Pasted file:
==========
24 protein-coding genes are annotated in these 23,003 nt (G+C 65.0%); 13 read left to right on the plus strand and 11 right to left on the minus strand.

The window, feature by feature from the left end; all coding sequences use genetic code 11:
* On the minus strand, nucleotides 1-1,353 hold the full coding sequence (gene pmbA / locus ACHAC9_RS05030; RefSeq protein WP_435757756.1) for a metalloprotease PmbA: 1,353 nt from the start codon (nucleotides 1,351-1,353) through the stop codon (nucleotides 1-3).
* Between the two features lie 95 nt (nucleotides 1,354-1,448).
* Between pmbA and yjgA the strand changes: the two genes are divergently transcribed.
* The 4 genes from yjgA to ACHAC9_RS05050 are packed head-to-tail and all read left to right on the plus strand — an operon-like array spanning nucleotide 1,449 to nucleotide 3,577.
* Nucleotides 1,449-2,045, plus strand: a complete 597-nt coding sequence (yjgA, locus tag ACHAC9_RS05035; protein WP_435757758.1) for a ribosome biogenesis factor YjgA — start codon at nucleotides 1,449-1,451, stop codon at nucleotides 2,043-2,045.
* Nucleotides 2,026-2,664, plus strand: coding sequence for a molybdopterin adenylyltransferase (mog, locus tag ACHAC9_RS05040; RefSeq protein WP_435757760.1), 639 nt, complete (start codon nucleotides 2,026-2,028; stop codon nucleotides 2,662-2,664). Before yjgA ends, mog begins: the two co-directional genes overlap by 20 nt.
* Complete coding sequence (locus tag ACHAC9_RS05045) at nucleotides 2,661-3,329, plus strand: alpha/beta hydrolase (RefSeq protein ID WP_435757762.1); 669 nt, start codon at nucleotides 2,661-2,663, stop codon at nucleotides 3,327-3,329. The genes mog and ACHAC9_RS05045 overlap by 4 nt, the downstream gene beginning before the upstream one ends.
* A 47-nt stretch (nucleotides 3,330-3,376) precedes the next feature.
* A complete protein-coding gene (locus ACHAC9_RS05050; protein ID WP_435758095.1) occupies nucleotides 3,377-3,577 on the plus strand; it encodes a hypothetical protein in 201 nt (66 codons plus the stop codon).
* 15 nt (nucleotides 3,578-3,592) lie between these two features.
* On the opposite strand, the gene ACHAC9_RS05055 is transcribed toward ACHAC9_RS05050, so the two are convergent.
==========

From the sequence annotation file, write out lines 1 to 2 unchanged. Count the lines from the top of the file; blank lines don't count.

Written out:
24 protein-coding genes are annotated in these 23,003 nt (G+C 65.0%); 13 read left to right on the plus strand and 11 right to left on the minus strand.

The window, feature by feature from the left end; all coding sequences use genetic code 11: